Video games are a lot like Saturday Night Live or The Simpsons. They all typically have audiences who form bonds, and then by virtue of simply getting older suddenly find themselves having moved on to new forms of entertainment, like Bob's Burgers or cocaine. By the time they're in their late 20s, those crusty aficionados have wizened edicts about when the thing they loved peaked, exactly when it became irrelevant, and can tell you why what they're into now is way better instead. What many of us are blind to, though, is that we simply "aged out" and stopped being the audience. It isn't supposed to appeal to us anymore.
In the case of video games, this is harder to identify, because they have on the whole not really changed much in the last few decades. If you think E.T. for the Atari is any different from Overwatch, you're the wrongest wronger who ever wronged. If you haven't been keeping up, just imagine that every big band is Guns N' Roses and every big album coming out is a single of "November Rain." You can only shoot a guy in the face so many times, in so many countries, in so many time periods, and in so many dimensions while Slash plays a wicked guitar solo before shooting one guy in the face is just like shooting every other guy in the face.
Look at the video game titles that make the most money and what's in them, and the correct framing of the video game industry isn't that it's forgotten to change -- it's that it doesn't want to. The video game industry is the South, sitting on the porch with a Confederate flag, sippin' sweet tea and not giving a good goddamn. And if you grew up playing video games, cursing out titles like Battletoads for being dirty, cheating pieces of garbage, and wonder why in hindsight nothing seems to interest you anymore, there are plenty of good reasons that isn't at all your fault -- and a few that are.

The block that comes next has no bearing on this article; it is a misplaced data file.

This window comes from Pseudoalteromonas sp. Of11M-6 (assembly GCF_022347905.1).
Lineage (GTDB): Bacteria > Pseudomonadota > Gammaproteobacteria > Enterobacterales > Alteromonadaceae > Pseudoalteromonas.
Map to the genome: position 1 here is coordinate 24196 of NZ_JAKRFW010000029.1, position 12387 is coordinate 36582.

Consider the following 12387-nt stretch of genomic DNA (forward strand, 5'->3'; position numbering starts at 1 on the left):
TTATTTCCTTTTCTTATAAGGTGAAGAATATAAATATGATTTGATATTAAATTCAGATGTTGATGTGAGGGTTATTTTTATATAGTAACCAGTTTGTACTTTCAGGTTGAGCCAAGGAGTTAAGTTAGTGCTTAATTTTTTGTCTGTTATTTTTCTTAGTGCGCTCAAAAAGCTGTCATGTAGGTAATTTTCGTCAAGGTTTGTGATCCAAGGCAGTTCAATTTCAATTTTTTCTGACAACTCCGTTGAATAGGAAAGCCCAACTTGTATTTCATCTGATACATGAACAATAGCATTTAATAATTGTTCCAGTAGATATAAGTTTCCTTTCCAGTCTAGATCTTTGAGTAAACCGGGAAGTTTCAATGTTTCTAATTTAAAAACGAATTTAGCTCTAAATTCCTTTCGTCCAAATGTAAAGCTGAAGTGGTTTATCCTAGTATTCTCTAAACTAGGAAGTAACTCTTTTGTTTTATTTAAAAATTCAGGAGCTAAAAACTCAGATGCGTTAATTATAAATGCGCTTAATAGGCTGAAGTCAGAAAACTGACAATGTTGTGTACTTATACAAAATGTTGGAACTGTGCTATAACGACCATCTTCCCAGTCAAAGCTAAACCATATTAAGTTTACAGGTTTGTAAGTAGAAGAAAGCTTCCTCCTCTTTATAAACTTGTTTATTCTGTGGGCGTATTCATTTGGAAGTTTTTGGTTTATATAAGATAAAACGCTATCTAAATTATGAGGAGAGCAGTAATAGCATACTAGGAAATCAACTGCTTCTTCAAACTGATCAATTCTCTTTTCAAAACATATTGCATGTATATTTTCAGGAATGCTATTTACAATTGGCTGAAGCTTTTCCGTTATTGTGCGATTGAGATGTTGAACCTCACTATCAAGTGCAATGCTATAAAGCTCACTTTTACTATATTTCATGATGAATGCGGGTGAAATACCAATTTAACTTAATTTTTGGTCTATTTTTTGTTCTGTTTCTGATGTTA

Before reading on and concluding that I'm just some guy from the internet weighing in with a bunch of half-formed opinions formulated over a bottle of gin and hard boiled eggs for one in a dingy studio apartment: I'm an entertainment journalist who has spent countless hours over the last year and a half essentially giving the game industry therapy, having about 200 conversations so far on. These aren't only my opinions. They're also yours. I'm like the Lorax; I speak for the trees ... if the trees had spent the last few years honing their GTA skills.
It's no mystery that a lot of the atmosphere around gaming can be poisonous. Large portions -- or a vocal minority, it's hard to measure -- of the audience are afflicted with a hybrid of a hijacking complex and a level of defensiveness so pronounced that they choose to give the hairy eyeball to anyone who dares share the hobby. If you have memories of growing up and meeting someone unlike you who was into the same thing as you and thinking, "Oh wow, cool!" then you would be among the stifled portions of the video game audience quietly suffering and indulging others.
Thanks to the internet and how it brings extreme minorities together, the "wrong" kinds of people into the "wrong" kinds of games can find themselves receiving death and rape threats just because they're curious about Firewatch or Undertale, neither of which are pornos or even euphemisms. Other sure ways to get ostracized including being someone who is enthused about video games that explore relatable topics like depression or social anxiety, or someone who just isn't "good enough" skill-wise at the "right" games. If none of that makes sense to you, pat yourself on the back, because you still have a soul.
What largely has not changed are the types of games which major companies put onto store shelves. Criticizing violence in video games typically gets you labeled a prude, but within most gaming communities, there remains in 2016 a lack of widespread acknowledgment that maybe it's getting boring to do the same things over and over. Ask anyone grinding toward a new mount or sword or armored bra in World Of Warcraft.